A visualization of key performance indicators to drive superior results

Leaders are continually told to transform their organizations into a data-driven business. Construction firms are not exempt from this concept. There are countless figures a firm can use to create awareness and further its strategic goals.

However, business leaders are constantly trying to extract data from disparate systems. In the end, many construction firms end up looking at only a small handful of figures—net profit, gross profit, cash and modification rate, to name a few. These firms then work feverishly to make connections to correlate their performance with the right information.

Key performance indicators (KPIs) will vary for every firm. Additionally, the gradations within the key performance indicators will vary. For instance, a financial metric will be extremely customized for any firm.

The most important consideration should be measuring the items that directly correlate to the vision and core values of the firm. A vehicle, such as the “Strategy Spider” shown in Figure 1, allows for visualization and compartmentalized metrics for every aspect of the business.


A firm’s KPIs are specific to that individual firm. At a minimum, you would expect some main headings to include:

  • Operations quadrant —The processes that will drive superior performance
  • Execution quadrant —The downstream measure of a firm’s ability to perform
  • Finance quadrant —The financial metric that combines several aspects other than profitability
  • People quadrant —Internal and external satisfaction and engagement

The key is to identify metrics that holistically describe the firm. For instance, when a firm only looks at profitability, it loses perspective on other aspects of its health. Just like a patient seeing a doctor, one’s weight might be in line, but health metrics, such as cholesterol, sugar, triglycerides, blood pressure and pulse, might tell another story.


One aspect of analyzing data comes in the form of comparing apples and oranges. For instance, “employee satisfaction” is a subjective score, while “collection rate” is a defined, financial formula that is universally recognized.

One aspect of the Strategy Spider is that it creates some level of normalization. Process compliance—or a firm’s ability to follow its processes religiously—is somewhat simple to measure. For instance, if a firm started five projects this month, they should have had five preconstruction planning meetings.

On the other hand, it is more complicated to connect a score relative to training and development. The scores shown are defined by the firm. In this case, if the firm states it ideally expects its associates’ time spent in training and development to be at least 10 percent of their billable time, the correlated score is 100 percent. The key here is that the firm defines what is the correct score. Another great example is collections.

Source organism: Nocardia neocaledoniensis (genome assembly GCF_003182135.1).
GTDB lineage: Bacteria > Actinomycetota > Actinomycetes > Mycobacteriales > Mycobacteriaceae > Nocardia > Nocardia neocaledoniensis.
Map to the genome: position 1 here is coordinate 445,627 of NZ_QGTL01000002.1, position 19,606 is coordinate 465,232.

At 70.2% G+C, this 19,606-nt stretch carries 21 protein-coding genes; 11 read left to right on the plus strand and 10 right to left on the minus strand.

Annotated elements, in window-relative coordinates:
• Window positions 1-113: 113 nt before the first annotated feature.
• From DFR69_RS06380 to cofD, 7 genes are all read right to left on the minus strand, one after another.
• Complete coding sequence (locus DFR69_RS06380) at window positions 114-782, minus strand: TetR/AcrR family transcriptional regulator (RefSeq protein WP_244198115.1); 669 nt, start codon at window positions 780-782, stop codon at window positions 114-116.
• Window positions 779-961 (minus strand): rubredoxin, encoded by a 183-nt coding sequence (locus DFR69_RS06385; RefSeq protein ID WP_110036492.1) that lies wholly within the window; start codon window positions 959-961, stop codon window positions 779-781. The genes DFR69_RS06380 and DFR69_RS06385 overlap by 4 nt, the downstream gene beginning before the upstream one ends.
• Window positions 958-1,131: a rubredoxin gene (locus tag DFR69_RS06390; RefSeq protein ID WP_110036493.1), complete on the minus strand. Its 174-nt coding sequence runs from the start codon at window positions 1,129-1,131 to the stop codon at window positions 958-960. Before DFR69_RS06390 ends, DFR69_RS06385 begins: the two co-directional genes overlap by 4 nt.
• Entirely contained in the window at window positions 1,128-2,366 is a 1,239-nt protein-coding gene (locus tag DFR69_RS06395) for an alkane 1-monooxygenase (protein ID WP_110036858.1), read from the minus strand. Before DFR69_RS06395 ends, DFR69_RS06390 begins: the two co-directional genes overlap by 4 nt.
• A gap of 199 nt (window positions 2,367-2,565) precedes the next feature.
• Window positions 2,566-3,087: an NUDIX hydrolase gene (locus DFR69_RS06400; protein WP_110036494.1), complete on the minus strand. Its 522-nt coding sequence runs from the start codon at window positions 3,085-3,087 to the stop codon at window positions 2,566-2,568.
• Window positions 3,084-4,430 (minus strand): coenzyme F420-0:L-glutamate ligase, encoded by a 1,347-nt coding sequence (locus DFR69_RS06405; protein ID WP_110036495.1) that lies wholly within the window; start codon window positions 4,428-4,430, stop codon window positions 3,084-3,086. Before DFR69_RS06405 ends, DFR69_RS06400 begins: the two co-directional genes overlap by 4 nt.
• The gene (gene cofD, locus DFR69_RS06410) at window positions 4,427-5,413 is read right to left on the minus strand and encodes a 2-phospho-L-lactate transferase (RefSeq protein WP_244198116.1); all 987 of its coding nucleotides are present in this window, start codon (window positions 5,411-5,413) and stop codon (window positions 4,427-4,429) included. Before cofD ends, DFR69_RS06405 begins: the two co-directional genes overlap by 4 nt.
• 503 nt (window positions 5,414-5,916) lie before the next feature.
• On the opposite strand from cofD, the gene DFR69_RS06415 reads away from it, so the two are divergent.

A firm that does work for a government or municipal client might expect a lower collection time, whereas a private client might have a higher collection time. Thus, the firm defines the scoring web criteria that is applicable to its client base, assuming these are also stretch goals that drive higher performance.

Summary for strategy spider


The scoreboard in the penultimate piece of this entire equation. Senior management and ownership have the ability to look at financial statements and gauge performance, but what about the rest of the firm’s team?

There is always some trepidation of over-sharing classified information, but by normalizing the scores, there should be less fear of information “falling in the hands of the enemy.” A score of 80 percent, or a score that lands in the yellow area of the web, is less damning than an overall profit number of $6,540,800.

While the web is one visualization, a heat map has a similar effect.

This map technique simply allows the reader to hone in on specific “hot areas.” Similarly, the webbing on the Strategy Spider gives the same depiction. If the firm hovers in the green ring, they are performing at a high level. However, as is often the case, the firm can target specific problem areas.

For instance, using the Strategy Spider shown, the firm is not performing well in the following areas:

  • Firm exit strategy —This is a measure of the firm’s compliance to conducting routine closeout meetings to ensure successful project completion
  • Warranty callbacks —The firm has a high level of callbacks for warranty issues or defects
  • Customer satisfaction —Customer feedback is negative and not within the targeted tolerances

Most importantly, a firm can look at the big picture in one visualization to determine correlation. A firm should not be shocked to learn that their incident rate is higher when they are not following the safety protocol. The aim of the Strategy Spider is not to recreate the wheel or replace financial statements.

Firms need to share this data internally so the entire team can see how these elements correspond to one another and the overarching strategy.